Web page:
Central Falls, Rhode Island, may be best known today for going bankrupt and forcing its police and fire unions to accept cuts to pension benefits, but it has more going for it than angst.
It has people who care, like Mike Ritz and chocolatier Andrew Shotts, who are selling Chocolateville chocolate bars to help children at risk.
It also has a charter school that has quietly improved children’s reading skills, spreading its success to public schools in the city.
Joe Nocera writes in the NY Times that before starting The Learning Community in Central Falls, Meg O’Leary and Sarah Friedman “spent three years working with the Providence school system on a pilot program designed to come up with ways to ‘transform teaching practices and improve outcomes.’ “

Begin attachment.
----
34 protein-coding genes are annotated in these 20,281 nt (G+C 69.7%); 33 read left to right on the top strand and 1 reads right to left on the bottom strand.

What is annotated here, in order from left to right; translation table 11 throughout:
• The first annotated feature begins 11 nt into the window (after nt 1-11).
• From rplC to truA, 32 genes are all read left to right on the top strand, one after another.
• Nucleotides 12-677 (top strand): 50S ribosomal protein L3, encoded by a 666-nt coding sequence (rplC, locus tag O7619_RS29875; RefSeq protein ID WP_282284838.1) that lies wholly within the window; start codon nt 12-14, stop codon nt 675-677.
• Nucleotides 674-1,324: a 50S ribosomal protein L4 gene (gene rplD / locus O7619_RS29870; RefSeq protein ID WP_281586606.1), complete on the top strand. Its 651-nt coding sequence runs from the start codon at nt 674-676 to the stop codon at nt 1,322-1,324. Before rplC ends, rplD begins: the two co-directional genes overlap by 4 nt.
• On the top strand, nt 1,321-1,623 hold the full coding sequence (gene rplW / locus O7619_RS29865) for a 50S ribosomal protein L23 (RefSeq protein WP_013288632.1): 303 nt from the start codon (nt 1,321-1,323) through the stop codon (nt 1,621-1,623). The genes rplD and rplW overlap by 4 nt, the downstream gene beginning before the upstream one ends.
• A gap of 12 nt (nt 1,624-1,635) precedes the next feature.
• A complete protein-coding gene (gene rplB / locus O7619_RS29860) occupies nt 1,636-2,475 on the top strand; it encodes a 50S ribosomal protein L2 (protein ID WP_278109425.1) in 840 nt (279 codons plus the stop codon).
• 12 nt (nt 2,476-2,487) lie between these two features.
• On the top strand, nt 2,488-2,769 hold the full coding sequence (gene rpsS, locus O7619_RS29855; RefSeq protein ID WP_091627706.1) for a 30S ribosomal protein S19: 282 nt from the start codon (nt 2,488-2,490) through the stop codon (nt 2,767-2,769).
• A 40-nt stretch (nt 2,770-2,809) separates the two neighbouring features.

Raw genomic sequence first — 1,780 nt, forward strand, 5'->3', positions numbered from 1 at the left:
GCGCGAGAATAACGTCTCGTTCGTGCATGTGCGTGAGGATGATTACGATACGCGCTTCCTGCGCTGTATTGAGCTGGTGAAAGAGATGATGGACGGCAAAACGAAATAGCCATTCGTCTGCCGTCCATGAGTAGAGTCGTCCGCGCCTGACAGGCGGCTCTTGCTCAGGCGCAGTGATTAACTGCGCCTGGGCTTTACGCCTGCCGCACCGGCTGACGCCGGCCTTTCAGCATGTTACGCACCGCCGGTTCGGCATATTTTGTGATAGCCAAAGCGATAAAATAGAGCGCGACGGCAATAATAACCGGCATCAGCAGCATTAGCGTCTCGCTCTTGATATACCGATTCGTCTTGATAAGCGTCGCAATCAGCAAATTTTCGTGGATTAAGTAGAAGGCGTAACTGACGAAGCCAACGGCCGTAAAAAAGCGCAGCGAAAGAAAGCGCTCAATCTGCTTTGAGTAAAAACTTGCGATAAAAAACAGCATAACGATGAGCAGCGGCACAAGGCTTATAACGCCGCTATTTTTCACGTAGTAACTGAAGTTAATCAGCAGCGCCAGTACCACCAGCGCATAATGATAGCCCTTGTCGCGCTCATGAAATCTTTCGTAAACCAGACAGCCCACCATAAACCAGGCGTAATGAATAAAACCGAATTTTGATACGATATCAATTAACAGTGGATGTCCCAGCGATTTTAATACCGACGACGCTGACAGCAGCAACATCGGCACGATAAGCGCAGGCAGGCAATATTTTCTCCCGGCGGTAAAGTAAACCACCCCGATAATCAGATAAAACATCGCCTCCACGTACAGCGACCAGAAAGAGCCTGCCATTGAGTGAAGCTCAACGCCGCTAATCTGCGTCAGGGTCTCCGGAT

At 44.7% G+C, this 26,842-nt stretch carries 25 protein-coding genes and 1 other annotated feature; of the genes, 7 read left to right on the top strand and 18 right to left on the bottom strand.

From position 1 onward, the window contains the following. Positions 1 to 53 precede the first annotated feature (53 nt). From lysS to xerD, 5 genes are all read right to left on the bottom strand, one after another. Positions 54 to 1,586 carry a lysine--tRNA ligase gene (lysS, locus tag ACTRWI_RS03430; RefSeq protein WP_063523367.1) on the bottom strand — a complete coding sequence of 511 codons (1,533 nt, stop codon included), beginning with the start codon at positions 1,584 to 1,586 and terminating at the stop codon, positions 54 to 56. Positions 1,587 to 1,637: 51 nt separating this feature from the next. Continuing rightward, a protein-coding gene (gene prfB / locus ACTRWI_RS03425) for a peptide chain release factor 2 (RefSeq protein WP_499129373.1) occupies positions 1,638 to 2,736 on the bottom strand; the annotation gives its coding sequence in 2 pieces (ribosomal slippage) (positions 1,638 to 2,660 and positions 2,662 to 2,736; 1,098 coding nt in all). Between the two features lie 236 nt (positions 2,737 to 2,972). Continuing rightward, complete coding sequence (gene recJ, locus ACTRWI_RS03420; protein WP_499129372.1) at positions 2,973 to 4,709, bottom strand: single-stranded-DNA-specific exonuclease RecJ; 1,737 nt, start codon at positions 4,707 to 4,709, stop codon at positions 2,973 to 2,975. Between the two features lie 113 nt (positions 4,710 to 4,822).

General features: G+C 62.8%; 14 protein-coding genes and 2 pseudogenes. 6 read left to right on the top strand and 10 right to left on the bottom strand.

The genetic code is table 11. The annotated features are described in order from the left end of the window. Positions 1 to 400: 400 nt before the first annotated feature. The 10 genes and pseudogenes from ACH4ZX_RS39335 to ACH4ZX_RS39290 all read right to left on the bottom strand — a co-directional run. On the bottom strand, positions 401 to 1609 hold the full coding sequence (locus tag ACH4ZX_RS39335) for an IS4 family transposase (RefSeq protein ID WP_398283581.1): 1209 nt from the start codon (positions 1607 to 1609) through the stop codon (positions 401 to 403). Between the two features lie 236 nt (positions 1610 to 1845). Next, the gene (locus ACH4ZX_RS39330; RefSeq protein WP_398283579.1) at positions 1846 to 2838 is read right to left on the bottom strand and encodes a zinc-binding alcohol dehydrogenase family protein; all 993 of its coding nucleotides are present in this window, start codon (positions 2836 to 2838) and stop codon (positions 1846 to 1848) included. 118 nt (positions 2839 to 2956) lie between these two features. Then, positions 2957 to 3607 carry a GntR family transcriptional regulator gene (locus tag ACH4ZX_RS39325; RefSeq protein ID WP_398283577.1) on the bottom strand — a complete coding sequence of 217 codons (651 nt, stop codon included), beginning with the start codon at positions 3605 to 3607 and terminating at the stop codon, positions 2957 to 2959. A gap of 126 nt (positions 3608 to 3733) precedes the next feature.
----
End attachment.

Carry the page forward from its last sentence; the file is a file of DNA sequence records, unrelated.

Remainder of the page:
In 2007, when Frances Gallo became the Central Falls Schools superintendent, she began to investigate why families were so excited about getting into The Learning Community.
“The school drew from the same population as the public schools. It had the same relatively large class sizes. It did not screen out students with learning disabilities. Yet the percentage of students who read at or above their grade level was significantly higher than the public school students. When Gallo asked O’Leary and Friedman if they would apply their methods to the public schools, they jumped at it.
“ ‘At first it was, “Oh, here comes another initiative,” ‘ recalls Friedman. There were plenty of venting sessions at the beginning, along with both resentment and resistance. But The Learning Community invited the teachers to visit its classrooms, where the public school teachers saw the same thing Gallo had seen. And very quickly they also began to see results.”
Read about how they do it here.